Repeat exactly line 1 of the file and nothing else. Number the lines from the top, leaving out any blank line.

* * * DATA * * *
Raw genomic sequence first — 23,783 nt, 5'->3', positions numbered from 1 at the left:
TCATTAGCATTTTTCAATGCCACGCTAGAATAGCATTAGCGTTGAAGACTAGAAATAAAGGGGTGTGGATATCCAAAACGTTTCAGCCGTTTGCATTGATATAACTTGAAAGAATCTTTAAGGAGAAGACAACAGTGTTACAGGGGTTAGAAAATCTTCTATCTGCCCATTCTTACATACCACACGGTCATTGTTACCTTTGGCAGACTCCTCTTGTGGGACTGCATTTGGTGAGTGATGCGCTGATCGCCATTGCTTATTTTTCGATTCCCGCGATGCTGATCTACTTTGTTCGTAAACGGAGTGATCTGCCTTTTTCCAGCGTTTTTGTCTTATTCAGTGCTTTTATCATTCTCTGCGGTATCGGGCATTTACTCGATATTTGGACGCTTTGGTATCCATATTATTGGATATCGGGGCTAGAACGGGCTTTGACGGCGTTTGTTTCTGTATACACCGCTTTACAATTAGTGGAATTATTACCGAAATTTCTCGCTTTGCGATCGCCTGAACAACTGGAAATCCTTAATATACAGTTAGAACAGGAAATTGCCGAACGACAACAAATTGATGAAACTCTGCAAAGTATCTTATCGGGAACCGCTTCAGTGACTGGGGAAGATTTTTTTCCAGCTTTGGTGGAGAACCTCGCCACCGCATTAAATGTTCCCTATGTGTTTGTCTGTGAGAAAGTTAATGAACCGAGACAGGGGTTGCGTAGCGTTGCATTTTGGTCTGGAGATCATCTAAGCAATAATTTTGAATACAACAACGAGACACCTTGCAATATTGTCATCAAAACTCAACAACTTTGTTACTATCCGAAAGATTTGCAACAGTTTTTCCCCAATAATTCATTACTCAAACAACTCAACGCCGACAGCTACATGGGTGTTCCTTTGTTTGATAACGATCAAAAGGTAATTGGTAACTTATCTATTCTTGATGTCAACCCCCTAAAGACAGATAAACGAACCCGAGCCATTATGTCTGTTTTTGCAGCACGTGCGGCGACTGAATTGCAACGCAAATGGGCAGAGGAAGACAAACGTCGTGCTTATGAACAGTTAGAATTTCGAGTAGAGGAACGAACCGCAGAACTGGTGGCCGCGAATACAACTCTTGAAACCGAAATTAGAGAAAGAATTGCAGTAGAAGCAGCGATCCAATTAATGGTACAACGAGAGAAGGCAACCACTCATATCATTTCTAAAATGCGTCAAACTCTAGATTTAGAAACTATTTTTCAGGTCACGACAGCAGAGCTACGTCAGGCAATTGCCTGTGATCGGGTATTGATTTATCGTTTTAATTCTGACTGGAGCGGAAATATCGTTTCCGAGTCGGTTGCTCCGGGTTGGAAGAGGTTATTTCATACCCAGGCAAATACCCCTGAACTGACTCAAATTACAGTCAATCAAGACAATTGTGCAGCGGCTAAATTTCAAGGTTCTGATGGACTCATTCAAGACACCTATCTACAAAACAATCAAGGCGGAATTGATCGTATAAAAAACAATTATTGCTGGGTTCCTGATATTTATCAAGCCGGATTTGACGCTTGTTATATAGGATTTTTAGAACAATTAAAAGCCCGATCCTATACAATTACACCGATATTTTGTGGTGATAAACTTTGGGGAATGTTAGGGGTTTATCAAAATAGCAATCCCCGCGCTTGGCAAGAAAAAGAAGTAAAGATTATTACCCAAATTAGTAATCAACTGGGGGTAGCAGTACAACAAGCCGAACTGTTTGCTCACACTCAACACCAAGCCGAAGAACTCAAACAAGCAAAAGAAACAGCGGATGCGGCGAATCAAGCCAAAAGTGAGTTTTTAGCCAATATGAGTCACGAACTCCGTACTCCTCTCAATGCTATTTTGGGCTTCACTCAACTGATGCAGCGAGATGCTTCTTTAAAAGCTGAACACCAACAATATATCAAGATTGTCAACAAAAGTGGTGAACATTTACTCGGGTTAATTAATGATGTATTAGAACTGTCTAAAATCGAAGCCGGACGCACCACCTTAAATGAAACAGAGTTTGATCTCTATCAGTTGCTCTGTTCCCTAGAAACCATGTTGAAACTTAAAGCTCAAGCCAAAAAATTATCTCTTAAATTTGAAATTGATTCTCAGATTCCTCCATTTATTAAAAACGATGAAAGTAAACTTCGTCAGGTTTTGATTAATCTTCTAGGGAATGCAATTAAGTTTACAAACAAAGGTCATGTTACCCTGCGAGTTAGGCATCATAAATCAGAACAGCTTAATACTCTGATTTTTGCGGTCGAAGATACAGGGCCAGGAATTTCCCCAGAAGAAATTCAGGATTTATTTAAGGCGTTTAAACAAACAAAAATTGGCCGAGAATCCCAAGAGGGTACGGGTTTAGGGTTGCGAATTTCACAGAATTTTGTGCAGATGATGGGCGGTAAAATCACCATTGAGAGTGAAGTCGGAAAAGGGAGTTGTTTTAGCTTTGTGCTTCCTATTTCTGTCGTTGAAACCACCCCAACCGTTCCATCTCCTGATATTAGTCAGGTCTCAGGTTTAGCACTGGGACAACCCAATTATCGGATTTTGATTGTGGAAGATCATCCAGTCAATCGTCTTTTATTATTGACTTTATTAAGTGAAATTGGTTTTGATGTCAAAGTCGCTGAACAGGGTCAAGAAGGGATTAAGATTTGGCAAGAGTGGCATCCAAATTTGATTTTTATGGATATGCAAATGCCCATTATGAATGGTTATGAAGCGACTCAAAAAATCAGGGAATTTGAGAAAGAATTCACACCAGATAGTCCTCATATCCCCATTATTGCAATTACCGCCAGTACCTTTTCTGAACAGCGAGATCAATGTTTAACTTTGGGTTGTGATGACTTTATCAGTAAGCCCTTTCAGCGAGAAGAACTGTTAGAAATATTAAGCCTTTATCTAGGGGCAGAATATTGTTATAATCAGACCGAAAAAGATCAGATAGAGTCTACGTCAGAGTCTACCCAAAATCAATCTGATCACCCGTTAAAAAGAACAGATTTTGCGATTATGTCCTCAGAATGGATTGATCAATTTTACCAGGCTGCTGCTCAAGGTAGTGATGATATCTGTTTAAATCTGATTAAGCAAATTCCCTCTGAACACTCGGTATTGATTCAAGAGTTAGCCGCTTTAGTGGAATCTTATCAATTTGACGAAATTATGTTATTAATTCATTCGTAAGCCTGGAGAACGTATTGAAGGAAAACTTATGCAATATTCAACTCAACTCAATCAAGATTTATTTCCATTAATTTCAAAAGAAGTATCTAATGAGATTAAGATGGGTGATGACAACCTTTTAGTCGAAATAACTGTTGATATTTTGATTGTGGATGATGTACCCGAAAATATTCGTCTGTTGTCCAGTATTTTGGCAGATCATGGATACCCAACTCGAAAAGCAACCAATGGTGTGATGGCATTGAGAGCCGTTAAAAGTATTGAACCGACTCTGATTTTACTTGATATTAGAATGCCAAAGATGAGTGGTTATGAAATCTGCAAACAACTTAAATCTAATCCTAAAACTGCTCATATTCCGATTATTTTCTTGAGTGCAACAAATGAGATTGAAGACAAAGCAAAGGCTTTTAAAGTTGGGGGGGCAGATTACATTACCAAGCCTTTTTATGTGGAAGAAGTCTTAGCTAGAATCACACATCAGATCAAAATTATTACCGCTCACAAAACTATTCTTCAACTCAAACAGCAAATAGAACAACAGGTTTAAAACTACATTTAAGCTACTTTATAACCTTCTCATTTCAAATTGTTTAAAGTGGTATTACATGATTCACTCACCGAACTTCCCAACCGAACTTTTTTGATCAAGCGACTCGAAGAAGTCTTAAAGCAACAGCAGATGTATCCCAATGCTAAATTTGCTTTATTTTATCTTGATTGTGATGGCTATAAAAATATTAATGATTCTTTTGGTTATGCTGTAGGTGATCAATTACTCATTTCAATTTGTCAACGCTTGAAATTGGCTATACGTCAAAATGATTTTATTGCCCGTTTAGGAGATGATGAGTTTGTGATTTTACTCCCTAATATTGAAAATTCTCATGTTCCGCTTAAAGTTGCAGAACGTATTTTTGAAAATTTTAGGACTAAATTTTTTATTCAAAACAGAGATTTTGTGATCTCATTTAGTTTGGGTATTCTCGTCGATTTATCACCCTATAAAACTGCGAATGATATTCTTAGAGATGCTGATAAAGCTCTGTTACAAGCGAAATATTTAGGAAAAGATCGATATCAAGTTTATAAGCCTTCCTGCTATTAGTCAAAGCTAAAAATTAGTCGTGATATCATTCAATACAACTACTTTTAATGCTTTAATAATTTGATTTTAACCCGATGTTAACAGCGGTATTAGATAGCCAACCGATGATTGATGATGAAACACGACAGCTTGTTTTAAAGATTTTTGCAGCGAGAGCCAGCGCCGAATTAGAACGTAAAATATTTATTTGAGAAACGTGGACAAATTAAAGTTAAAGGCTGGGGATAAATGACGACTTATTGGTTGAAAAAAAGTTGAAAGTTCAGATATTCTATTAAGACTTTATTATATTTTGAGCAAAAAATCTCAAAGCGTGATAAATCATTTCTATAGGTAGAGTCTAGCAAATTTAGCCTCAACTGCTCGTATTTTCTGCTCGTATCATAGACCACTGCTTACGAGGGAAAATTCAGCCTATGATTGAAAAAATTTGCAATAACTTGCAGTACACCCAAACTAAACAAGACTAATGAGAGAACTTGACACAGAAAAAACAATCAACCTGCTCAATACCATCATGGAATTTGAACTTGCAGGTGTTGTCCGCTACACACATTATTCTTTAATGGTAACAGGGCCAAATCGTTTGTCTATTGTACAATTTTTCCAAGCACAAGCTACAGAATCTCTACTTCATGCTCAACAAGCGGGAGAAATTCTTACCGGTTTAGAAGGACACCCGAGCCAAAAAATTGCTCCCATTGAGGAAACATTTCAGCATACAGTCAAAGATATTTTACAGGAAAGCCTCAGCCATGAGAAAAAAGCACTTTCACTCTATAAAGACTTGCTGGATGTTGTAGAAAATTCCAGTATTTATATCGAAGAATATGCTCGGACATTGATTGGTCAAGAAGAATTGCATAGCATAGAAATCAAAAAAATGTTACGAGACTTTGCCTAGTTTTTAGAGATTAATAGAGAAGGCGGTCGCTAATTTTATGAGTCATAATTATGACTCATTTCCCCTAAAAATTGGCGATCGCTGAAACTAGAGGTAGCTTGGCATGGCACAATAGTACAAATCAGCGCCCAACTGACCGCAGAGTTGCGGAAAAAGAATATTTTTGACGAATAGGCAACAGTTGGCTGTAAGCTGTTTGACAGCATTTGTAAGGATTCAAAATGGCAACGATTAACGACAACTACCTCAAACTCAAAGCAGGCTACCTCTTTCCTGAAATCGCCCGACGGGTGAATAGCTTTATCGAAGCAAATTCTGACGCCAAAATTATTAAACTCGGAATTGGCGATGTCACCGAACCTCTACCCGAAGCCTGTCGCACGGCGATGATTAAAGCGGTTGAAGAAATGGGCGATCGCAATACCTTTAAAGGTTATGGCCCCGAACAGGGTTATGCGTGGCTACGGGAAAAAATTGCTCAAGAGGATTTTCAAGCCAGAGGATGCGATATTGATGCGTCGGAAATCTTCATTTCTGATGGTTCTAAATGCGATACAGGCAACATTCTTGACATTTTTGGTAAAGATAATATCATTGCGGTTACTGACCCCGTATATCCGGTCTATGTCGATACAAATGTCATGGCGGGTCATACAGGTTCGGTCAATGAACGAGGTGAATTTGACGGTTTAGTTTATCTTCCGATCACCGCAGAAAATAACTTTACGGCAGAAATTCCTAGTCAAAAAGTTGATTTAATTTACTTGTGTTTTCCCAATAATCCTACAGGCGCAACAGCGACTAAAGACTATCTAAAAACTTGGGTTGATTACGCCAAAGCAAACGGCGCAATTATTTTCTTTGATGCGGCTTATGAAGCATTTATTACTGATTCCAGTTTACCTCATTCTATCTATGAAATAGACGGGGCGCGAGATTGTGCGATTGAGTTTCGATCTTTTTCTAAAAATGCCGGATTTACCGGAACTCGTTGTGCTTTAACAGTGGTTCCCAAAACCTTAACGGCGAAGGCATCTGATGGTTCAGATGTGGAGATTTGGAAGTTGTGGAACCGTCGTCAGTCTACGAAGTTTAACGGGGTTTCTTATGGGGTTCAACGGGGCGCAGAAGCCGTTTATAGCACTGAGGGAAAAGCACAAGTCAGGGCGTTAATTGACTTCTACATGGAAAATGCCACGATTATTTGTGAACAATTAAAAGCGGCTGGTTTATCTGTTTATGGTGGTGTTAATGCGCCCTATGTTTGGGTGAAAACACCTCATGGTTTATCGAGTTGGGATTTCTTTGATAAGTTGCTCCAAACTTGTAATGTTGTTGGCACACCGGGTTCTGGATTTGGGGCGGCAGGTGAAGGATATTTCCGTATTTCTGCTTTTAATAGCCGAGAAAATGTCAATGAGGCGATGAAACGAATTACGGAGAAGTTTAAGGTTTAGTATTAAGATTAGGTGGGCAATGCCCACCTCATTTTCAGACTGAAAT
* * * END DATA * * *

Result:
Raw genomic sequence first — 23,783 nt, 5'->3', positions numbered from 1 at the left: